Treat your joints right now, and they’ll thank you later.
The good news is that just about everything you can do to benefit your joints is good for the rest of you, as well. And, no matter what your age, it’s not too late to prevent joint pain. Here’s how:
1. Drink your milk. You can’t have healthy joints without having strong bones. That’s why it’s important to consume enough calcium—which is found in milk, cheese, yogurt and leafy greens—to prevent joint pain. It’s estimated that only 32 percent of U.S. adults get enough calcium. Are you getting your 1,000 grams a day? If not, consider adding six ounces of yogurt (300 milligrams), eight ounces of milk (300 milligrams) or one ounce of American cheese (195 milligrams).
2. Get some sun. Vitamin D enhances calcium absorption. It’s found in foods like salmon, crimini mushrooms, as well as in fortified milk and cereal, but can be difficult to get enough of through food alone. The good news is that it’s also created when our skin is exposed to sunshine and, in winter, a vitamin D supplement can help get the job done.
3. Watch your weight. If you’re overweight, that means more impact on your joints. In fact, research has proven that a 10- to 15-pound weight loss in obese young people can translate to a much lower risk of osteoarthritis later in life.
4. Watch your heel height. Anything over two inches puts extra strain on your knees. If you must, wear comfy shoes during your commute and change into your heels upon arrival.
5. Eat to fight inflammation. Arthritis affects about 26 percent of women and 18 percent of men, according to the Arthritis Foundation. Eating an anti-inflammatory diet can help. That means healthy fats rich in omega-3, lots of fruits and vegetables, whole grains, nuts and fish. Looking for more ideas? Here are 12 foods to improve your joint health.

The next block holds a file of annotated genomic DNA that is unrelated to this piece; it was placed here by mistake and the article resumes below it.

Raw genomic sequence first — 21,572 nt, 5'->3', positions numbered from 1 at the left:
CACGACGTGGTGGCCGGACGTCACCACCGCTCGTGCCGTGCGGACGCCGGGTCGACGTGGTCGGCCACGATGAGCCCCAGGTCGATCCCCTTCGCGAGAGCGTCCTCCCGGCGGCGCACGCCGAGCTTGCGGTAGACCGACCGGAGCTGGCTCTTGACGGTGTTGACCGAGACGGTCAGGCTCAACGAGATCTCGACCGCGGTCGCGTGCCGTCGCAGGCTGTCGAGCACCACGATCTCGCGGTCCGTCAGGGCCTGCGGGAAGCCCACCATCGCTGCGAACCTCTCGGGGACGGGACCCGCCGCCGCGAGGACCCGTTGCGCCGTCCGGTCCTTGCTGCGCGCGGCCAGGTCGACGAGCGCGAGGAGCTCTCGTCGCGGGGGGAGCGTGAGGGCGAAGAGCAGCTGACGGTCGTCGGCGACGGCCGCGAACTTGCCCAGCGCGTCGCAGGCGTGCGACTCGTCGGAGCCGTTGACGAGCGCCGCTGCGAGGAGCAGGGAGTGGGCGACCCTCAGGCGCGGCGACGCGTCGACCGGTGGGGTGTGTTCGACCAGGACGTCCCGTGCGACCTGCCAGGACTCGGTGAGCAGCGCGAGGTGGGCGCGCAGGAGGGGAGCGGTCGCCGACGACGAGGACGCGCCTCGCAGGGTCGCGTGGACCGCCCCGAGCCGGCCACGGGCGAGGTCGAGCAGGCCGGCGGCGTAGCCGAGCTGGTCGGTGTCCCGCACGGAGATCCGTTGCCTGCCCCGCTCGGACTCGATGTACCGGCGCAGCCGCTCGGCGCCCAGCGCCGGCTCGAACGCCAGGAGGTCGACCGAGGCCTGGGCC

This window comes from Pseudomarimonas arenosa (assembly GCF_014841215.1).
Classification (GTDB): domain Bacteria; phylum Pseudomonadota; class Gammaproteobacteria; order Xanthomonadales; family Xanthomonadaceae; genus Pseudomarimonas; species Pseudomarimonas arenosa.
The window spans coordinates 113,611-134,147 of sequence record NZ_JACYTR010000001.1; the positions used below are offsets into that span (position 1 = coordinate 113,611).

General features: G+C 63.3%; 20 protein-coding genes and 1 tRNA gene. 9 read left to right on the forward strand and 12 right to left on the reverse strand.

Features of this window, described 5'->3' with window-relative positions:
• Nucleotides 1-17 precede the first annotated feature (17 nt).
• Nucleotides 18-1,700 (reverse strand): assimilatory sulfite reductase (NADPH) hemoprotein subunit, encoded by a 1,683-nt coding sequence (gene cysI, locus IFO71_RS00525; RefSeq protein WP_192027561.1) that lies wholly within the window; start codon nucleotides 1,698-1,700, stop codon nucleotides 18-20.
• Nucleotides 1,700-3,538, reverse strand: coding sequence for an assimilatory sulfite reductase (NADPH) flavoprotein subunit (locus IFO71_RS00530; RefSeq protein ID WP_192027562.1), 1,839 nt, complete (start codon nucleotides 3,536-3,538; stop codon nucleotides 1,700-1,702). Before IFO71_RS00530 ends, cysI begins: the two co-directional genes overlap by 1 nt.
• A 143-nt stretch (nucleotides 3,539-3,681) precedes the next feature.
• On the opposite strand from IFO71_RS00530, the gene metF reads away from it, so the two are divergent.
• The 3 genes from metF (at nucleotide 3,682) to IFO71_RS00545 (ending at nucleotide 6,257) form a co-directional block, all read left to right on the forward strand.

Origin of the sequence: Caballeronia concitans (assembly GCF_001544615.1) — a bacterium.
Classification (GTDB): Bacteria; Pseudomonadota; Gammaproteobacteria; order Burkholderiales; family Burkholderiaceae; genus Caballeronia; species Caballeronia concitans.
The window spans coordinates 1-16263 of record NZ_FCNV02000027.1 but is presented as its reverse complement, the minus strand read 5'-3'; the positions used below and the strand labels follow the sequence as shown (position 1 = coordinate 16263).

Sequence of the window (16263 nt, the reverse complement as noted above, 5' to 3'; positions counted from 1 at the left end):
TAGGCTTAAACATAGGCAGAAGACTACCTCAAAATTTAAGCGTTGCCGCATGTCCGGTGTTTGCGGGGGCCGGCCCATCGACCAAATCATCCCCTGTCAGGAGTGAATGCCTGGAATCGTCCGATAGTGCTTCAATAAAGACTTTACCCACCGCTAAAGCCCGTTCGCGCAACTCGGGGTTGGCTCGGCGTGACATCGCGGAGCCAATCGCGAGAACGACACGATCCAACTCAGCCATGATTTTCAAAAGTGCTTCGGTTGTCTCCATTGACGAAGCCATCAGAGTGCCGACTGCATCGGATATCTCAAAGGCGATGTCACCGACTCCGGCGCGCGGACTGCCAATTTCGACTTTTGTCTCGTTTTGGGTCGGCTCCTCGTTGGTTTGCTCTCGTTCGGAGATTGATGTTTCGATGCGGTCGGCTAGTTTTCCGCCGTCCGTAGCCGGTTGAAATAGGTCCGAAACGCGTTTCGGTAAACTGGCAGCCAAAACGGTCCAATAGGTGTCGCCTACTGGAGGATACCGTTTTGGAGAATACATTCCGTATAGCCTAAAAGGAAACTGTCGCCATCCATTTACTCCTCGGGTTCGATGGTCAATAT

6. Stay strong. Building muscle strength in your legs and your abdomen goes a long way in protecting your knees and back. You can do that with free weights, yoga, Pilates and resistance exercises like squats, lunges, push-ups and planks.
7. Do low-impact exercises. Ask experts if high-impact sports hurt your joints, and you’ll get a wide variety of responses. Until science answers that question definitively, it’s probably smart to mix up your exercise routine. Alternate high-impact sports like tennis with low- or no-impact activities like swimming or yoga.
8. Avoid injuries. Easier said than done, right? But there are steps you can take to lessen the chance of injury. Start any new exercise routine slowly and, if you feel pain, back off. Your workout should challenge you, not hurt you.
9. Stay hydrated. The cartilage in joints is made up primarily of water. When you’re dehydrated, your joints are more susceptible to injury—and less cushy.
10. Lift the right way. This one benefits mostly the back, but it’s important. When lifting a heavy object, make sure to use your legs, not your back.
If your joints are already hurting, don’t just soldier on through the pain. There are many causes of joint pain—and also many treatments. Learn more about how you can exercise the right way with our guide, Exercising to Keep Your Joints Healthy.